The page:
What is a command line and how is it used?
As computers- no matter how powerful they may be – do not have minds of their own and as such cannot perform tasks without being instructed to do so, always need a given a set of instructions that are fed into it by a user in order to perform a task. These instructions or set of instructions, aptly called commands, are what makes the computer perform the actions that you wished done. These set of commands allows humans to interact with their computers and instruct their computers what specific work needs to be done and how it is to be done.
Nowadays, a lot of computers users, especially those who are Windows or Mac users are so adept at manipulating and instructing their computers with the use of icons found on their desktop, known as Graphical User Interface or GUI. However, time was when all instructions that are fed into a computer are text commands, known as command lines. For a lot of us today, except those who are programmers and developers and those who are familiar with UNIX machines, the command line is unnecessary, obsolete and even archaic. The result is that, since most of our background with command line is with MS-DOS, we believe that command line is so difficult and intimidating.
However, the truth is that command lines are never obsolete and never unnecessary. UNIX continues to use command line as command lines are more powerful, flexible and are better connected to the inner function of the computer. This means that a command line user is more connected to his computer and as such understands how the computer functions compared to GUI users. Secondly, familiarity with the command line allows its user to better interact and instruct the computer to perform tasks that are often difficult or impossible with GUI’s. Thirdly, command line flexibility allows the user to combine one command with other commands which proves so vital in situations where a GUI is not able to perform or to perform tasks that are impossible with GUIs.
Is UNIX command line the same as MS-DOS?
Although at first glance, the UNIX command line looks virtually the same as the command line used in MS-DOS, their similarities are just superficial and the two are actually more different than similar. First and foremost, the UNIX command line is more powerful compared to the command line of MS-DOS and is known to be more flexible. Aside from this, the UNIX command line can do a lot more things compared to those of MS-DOS. Moreover, UNIX command line is known to be more user-friendly and is a lot easier than its MS-DOS counterpart.
If it is similarity that we look for, the UNIX command line is virtually identical to the command line of Unix-like and Linux machines, such as FreeBSD and Solaris. As such, becoming adept with the UNIX command line means that you have also become adept to the commands of all UNIX and Unix-like machines.
What are the most commonly used UNIX commands?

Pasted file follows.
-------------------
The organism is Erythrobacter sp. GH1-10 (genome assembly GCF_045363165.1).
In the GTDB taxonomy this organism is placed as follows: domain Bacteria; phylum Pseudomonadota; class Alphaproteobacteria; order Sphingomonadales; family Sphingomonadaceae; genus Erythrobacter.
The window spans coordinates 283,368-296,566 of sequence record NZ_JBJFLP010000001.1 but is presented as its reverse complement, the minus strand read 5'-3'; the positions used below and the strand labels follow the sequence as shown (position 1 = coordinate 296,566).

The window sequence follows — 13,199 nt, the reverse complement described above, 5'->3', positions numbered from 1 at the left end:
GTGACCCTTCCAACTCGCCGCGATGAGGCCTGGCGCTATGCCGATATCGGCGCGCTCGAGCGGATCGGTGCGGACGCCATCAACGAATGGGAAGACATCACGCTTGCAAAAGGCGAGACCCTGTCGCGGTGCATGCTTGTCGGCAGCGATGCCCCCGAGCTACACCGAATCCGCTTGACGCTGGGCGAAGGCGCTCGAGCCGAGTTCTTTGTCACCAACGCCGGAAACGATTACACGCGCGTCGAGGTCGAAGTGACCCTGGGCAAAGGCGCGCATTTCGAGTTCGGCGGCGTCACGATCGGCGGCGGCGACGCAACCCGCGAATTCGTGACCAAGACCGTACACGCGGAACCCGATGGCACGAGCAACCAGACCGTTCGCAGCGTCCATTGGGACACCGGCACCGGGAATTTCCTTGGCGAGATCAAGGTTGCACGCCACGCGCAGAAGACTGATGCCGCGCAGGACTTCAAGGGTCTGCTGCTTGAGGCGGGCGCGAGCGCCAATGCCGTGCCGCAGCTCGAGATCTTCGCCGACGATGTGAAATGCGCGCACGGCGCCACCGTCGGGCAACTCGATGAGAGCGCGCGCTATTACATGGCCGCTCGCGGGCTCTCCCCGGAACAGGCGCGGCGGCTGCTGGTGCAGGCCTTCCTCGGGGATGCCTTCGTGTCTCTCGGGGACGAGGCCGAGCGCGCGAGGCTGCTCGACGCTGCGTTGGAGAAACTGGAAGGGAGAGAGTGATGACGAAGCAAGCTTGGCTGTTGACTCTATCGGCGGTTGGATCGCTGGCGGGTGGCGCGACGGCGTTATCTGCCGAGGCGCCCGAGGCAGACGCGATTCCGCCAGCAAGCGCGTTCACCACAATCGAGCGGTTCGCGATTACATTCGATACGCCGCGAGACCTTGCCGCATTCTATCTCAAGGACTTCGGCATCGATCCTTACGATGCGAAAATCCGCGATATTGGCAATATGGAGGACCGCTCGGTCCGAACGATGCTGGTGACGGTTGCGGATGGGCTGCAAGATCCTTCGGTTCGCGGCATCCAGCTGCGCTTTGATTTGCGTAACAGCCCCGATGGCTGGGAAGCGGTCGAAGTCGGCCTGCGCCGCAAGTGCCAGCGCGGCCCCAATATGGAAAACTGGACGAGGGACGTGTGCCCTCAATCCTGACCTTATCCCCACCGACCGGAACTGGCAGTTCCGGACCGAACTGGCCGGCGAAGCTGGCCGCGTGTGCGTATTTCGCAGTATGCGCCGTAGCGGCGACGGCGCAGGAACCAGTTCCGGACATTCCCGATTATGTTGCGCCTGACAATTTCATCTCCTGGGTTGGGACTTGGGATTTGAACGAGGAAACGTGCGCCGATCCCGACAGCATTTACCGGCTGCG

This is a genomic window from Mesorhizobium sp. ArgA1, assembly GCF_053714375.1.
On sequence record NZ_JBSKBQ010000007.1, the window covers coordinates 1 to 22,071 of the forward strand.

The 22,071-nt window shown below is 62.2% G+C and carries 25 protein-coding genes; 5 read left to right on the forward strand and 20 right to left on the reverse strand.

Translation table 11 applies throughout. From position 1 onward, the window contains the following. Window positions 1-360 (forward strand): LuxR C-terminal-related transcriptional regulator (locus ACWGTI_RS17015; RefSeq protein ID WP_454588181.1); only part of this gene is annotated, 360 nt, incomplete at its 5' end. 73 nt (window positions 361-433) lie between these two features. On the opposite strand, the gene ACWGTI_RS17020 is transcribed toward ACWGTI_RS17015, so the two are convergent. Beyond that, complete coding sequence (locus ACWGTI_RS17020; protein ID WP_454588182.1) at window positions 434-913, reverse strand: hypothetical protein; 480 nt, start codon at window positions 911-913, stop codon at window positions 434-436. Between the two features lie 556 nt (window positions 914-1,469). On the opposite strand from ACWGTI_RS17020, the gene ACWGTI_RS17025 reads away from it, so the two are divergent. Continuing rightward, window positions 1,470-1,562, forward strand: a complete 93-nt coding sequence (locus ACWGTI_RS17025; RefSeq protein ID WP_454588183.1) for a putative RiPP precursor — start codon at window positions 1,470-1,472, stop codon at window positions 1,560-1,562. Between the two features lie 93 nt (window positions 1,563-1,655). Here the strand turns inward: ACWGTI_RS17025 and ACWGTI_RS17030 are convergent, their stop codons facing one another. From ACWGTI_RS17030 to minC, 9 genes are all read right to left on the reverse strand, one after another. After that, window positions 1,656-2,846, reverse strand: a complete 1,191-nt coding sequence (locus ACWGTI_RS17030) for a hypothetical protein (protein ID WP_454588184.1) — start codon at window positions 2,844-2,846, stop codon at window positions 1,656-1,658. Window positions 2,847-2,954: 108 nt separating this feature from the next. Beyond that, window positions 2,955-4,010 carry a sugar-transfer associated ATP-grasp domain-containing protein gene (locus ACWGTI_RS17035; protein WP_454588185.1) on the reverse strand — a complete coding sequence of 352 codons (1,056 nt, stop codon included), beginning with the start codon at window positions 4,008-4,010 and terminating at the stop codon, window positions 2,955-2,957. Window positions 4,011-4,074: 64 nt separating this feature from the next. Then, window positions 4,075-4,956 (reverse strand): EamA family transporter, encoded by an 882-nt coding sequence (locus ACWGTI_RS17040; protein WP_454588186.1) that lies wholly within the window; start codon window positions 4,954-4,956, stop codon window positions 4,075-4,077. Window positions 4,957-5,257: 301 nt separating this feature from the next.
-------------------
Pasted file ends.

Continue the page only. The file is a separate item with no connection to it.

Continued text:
Although there are a lot of commands that UNIX users need to learn and understand in order to fully appreciate the power of a UNIX operating system, he must begin with a few basic and most commonly used commands. For a start, UNIX commands take the form of either a letter, or a set of letters, or a word or a set of words, all of which are case sensitive.
Below are some of the most commonly used UNIX commands:
Commands used for files:
- ls – command used to instruct the machine list your files;
- ls –l – command to instruct the computer to list the files in long format; including the file size, last modified, file owner and restrictions;
- ls –a – command used to list all your files
- mv[filename1][filename2] –command used to move filename1 into filename2
- cp[filename1][filename2] – command used to copy filename1 into filename2
- rm [filename1][filename2] – command used to rename filename1 into filename2
- emacs filename – command used to open a file editor; used to create and edit files
Commands for File Compression tasks:
- gzip filename – command used to compress a file
- gunzip filename – command used to uncompress a file
- gzcat filename – command used to look at the contents of a compressed files without having to uncompress it
Commands used for Printing
- lpr filename – command used to print a file
- lpq – command used to check the printer queue
- lprm jobnumber – command to be used when you want to remove a file from the printer queue.
- The jobnumber can be found with the use of the “lpq” command.
- genscript – command used to convert plain txt files into postscript for printing
Commands for Directories
- mkdir dirname – command used when making a new directory
- cd dirname – command used to change directories. Changing directories actually means when the user needs to go to another directory
- pwd – command used to see where the user currently is
What are considered as among the most valuable UNIX commands?
Aside from learning the most commonly used basic commands, there are other commands that a UNIX user needs to master well as these commands are considered to be among the most valuable UNIX commands. These are:
- grep <str><files> – command to find which files contain a certain word;
- chmod <opt><file> – command to change file permissions to executable;
- passwd – command used to change password;
- ps <opt> – command to list running processes;
- kill <opt> <ID> – command used to kill a process;
- gcc (g++) <source> – command to compiles a program written in C++;
- telnet <host> – command to open a connection; and
- ftp <host> – command to upload or download file